For twelve years I didn’t hear anything about Jerry. Then in autumn 1982 while attending Berkeley, my mother sent a half-page clipping from one of Cleveland’s daily newspapers. Almost as large as the article was a photo of Jerry as a seminarian with shoulder-length, blond hair surrounded by a group of adoring, but troubled, inner-city youth. It didn’t surprise me that Jerry had decided to go into the priesthood. Growing up in such a large, devote Catholic family, the law of averages predicted that at least one and maybe two Caja boys would receive a “calling.” And, becoming a priest would give Jerry the opportunity to be in front of people again in the spotlight at least once a week. Looking at Jerry’s wavy, androgynous, shoulder-length hair, though, I wondered if the Catholic Church had become more liberal or just desperate for new priests. Surely that hair made Jerry looked unmistakably gay. I wondered if he had ruffled a few feathers at seminary. A year later I graduated from Berkeley and in 1984 I got a scholarship to Brown (probably because of No Apologies, my gay literary magazine, I had founded in San Francisco the year before and continued publishing at Brown).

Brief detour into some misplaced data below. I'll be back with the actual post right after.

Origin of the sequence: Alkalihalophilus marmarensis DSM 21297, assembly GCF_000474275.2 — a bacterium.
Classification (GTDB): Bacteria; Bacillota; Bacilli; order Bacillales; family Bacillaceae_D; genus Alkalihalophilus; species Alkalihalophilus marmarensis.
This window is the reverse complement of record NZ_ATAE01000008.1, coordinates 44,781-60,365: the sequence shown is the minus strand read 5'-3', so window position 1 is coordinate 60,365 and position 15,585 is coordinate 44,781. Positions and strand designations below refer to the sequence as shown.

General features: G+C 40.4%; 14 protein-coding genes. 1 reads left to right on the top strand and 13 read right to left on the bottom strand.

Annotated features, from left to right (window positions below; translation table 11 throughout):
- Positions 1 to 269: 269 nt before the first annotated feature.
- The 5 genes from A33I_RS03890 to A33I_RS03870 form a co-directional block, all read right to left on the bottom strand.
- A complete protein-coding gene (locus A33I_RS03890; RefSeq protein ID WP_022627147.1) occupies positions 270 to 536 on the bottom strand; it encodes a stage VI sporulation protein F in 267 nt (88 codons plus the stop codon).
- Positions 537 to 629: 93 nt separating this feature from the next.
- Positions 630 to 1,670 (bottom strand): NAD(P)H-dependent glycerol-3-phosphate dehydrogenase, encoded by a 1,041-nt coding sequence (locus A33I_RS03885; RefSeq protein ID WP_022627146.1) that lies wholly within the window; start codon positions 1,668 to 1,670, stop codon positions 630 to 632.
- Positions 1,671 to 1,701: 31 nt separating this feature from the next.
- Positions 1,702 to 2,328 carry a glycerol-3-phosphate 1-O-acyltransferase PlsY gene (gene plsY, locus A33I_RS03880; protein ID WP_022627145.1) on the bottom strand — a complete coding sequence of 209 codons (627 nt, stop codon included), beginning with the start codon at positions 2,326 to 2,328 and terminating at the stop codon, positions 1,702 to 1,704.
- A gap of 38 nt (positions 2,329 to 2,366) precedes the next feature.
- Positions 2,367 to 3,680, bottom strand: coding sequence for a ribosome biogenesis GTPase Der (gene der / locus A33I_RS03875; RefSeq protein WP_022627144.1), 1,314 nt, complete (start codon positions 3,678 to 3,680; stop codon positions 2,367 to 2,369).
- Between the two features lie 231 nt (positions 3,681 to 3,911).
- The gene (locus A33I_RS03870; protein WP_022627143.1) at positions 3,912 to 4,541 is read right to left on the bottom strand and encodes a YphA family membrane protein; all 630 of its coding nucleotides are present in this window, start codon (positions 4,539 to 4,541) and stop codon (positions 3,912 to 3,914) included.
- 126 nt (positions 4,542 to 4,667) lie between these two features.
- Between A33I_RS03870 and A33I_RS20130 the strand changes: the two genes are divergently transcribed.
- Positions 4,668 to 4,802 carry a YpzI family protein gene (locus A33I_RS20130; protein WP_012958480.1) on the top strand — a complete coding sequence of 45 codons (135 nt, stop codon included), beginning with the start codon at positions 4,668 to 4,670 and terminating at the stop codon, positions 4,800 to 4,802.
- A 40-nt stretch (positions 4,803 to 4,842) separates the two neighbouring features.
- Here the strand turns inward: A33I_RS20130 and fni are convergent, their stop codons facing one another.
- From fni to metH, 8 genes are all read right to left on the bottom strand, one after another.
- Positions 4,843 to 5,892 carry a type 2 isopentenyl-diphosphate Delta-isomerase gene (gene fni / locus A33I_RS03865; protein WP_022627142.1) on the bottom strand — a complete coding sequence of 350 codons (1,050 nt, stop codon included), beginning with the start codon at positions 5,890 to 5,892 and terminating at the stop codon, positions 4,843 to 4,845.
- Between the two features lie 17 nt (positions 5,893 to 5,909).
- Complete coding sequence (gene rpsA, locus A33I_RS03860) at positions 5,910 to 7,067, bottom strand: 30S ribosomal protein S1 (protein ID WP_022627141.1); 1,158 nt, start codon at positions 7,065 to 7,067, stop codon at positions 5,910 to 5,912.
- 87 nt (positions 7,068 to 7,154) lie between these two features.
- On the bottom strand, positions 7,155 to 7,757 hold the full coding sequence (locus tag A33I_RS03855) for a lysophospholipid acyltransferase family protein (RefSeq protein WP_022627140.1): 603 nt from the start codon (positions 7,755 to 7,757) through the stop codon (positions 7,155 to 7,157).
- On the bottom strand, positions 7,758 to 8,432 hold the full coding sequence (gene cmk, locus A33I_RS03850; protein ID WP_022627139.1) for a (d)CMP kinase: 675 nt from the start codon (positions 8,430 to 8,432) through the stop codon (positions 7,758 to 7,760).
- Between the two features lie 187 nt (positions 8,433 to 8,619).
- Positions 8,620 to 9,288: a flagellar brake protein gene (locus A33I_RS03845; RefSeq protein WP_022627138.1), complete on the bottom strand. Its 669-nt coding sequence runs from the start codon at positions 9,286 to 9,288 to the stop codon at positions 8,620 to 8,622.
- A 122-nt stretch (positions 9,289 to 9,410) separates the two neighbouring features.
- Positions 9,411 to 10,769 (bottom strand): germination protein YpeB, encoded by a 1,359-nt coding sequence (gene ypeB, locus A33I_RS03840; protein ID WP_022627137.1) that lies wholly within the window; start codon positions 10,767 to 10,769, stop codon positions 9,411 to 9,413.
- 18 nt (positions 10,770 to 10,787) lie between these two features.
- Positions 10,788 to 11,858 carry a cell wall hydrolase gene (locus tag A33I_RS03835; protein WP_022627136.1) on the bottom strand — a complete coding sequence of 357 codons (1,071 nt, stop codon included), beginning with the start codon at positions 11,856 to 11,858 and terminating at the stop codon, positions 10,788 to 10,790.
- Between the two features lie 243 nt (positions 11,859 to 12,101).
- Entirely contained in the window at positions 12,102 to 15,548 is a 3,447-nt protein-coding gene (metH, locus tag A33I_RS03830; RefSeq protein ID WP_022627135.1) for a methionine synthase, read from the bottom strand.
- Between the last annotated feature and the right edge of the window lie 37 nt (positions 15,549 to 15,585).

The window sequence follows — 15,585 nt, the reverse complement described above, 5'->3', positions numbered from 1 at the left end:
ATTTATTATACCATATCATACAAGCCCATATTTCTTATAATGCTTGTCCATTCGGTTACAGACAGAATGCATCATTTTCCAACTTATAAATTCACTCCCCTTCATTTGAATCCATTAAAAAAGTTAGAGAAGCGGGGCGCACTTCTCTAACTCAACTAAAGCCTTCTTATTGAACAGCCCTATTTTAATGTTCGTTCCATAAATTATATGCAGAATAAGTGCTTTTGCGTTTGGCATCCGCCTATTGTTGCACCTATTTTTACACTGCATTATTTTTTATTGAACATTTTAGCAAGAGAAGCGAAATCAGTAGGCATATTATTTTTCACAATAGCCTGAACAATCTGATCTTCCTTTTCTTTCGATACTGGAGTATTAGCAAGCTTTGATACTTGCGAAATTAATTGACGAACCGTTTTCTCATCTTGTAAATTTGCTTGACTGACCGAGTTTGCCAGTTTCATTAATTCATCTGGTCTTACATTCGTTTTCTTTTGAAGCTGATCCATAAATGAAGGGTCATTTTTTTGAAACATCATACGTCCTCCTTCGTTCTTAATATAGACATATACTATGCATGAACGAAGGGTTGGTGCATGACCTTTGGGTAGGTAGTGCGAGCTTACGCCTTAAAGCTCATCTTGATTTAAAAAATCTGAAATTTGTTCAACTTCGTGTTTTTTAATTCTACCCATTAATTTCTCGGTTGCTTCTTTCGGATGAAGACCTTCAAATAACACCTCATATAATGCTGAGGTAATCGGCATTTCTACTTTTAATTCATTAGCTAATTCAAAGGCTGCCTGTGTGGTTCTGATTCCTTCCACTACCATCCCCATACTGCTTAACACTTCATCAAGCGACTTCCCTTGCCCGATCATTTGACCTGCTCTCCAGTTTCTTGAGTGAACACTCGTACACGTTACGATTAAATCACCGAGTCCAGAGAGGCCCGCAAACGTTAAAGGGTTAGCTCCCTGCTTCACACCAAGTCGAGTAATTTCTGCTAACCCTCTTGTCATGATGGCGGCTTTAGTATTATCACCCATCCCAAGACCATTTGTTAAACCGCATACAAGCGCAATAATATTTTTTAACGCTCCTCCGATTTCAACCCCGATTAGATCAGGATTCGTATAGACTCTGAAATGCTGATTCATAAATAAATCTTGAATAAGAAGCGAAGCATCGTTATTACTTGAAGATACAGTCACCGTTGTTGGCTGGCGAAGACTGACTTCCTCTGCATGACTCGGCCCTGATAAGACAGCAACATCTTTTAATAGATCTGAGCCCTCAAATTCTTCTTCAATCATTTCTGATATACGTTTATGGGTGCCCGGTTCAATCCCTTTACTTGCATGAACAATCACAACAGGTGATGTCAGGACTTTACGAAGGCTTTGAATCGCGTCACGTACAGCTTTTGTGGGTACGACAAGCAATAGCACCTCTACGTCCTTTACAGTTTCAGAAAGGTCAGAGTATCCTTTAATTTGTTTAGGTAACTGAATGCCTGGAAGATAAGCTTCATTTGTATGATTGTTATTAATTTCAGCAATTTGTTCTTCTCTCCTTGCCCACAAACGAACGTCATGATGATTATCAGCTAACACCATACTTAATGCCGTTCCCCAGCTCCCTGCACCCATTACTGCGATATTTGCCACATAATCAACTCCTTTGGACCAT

The next time I read about Jerry was in late 1989, two years after returning to San Francisco after graduating from Brown and teaching high school writing courses in New England. By day I worked as a microcomputer technician making rate charts and data back ups at an insurance company. By night and in the weekends, I covered the gay news as a radio reporter on a show on KPFA-FM in Berkeley. While preparing my script one night after work, I saw a photograph of a drag queen with stringy blond hair, big, Bozo eyes, and double rows of light and dark lipstick on the front page of one of San Francisco’s gay newspapers. It accompanied a feature story about a man named Jerome who had become the mistress of Wednesday jockstrap Jell-O wrestling at Club Chaos just around the corner from where I lived on Valencia Street. The photo piqued my interest because there was something familiar about those big eyes and long nose. I realized Jerome was Jerry when he identified himself as a “recovering Catholic” who had sex with men in Cleveland’s Edgewater Park.